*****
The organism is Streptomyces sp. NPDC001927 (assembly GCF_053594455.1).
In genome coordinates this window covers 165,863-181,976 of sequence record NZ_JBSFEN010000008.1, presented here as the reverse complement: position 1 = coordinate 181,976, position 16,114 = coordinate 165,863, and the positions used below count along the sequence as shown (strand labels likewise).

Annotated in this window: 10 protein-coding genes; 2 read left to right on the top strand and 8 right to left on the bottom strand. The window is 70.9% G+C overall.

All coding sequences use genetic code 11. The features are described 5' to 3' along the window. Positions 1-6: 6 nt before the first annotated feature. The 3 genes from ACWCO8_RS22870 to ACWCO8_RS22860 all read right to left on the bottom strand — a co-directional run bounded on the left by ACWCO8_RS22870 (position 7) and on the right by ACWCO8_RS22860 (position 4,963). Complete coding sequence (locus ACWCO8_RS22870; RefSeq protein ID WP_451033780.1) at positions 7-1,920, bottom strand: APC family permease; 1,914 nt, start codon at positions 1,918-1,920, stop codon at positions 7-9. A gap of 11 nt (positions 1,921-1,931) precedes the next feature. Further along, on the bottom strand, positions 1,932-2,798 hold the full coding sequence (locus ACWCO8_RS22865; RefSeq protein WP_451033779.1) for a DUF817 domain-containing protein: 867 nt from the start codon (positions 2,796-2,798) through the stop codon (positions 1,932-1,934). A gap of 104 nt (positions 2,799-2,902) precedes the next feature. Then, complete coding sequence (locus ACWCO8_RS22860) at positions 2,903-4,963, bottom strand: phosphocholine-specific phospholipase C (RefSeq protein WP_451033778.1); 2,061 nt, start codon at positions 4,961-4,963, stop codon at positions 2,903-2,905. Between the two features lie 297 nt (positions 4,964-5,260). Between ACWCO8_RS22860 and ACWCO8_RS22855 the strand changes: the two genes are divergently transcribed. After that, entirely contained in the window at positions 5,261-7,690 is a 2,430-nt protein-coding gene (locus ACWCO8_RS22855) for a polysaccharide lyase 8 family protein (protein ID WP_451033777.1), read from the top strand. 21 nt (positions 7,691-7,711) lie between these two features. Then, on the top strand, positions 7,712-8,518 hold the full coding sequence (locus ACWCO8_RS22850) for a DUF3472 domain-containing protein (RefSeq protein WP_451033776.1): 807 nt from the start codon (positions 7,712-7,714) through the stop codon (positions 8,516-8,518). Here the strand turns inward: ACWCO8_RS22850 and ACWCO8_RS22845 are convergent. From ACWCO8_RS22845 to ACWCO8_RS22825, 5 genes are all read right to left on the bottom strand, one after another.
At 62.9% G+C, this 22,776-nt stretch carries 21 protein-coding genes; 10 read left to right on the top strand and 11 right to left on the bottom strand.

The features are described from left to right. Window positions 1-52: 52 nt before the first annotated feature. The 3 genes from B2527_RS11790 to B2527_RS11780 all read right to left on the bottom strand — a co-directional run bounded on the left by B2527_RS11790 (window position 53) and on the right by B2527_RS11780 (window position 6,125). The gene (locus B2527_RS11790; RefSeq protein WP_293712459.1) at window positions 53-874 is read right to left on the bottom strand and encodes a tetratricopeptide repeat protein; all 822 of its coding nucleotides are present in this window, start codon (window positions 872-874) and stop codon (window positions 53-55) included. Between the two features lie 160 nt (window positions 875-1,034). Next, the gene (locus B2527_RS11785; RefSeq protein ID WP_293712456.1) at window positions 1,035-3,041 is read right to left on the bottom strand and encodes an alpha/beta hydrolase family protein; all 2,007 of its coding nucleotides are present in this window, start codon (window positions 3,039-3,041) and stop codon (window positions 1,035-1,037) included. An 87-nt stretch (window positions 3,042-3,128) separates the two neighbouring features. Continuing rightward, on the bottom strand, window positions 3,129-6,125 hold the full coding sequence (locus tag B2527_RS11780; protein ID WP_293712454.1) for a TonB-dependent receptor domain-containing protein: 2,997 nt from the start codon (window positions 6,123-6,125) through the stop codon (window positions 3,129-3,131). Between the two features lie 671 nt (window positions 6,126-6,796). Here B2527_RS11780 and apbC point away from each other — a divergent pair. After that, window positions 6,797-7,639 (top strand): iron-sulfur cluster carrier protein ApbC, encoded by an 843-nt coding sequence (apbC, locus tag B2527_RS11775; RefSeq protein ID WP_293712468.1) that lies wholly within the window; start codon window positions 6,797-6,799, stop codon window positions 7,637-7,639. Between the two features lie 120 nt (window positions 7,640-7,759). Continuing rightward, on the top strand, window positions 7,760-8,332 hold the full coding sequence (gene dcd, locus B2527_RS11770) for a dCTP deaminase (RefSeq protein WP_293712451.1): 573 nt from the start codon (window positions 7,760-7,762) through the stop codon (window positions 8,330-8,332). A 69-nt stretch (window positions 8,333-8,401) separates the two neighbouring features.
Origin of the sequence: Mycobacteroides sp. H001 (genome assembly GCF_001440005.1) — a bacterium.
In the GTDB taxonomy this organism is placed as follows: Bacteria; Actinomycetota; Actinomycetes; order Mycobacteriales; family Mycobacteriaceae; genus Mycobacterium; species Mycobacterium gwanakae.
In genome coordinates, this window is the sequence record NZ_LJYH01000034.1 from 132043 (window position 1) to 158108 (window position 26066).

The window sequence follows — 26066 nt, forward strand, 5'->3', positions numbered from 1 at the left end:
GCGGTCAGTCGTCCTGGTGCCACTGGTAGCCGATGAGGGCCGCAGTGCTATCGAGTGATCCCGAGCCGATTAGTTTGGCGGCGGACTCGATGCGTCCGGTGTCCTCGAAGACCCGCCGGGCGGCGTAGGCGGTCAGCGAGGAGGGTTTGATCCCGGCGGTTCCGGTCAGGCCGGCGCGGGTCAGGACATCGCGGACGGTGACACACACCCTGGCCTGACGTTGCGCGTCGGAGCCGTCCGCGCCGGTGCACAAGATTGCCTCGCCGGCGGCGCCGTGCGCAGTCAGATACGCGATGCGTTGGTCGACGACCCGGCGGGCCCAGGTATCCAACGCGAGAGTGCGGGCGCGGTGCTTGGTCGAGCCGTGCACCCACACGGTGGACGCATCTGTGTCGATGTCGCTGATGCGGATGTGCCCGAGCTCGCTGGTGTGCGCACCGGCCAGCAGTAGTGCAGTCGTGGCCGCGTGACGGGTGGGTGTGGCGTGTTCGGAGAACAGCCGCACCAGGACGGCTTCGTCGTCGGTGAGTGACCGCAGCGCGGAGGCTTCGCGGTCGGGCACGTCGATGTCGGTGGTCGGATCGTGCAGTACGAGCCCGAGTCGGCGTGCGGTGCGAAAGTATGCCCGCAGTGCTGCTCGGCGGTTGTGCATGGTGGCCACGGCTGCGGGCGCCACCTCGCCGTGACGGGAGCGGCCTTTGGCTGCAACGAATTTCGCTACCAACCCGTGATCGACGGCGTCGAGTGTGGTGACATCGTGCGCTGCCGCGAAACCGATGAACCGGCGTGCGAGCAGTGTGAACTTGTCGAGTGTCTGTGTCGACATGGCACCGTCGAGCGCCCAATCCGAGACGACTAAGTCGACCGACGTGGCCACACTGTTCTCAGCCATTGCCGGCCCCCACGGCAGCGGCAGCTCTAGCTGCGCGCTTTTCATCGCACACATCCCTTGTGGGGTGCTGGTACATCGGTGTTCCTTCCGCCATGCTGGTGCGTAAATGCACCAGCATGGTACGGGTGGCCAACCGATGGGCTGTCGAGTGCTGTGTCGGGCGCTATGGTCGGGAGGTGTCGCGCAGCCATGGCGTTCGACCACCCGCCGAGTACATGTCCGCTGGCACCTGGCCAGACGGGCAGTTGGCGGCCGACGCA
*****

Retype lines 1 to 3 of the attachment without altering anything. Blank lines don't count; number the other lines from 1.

The organism is Streptomyces sp. NPDC001927 (assembly GCF_053594455.1).
In genome coordinates this window covers 165,863-181,976 of sequence record NZ_JBSFEN010000008.1, presented here as the reverse complement: position 1 = coordinate 181,976, position 16,114 = coordinate 165,863, and the positions used below count along the sequence as shown (strand labels likewise).

Annotated in this window: 10 protein-coding genes; 2 read left to right on the top strand and 8 right to left on the bottom strand. The window is 70.9% G+C overall.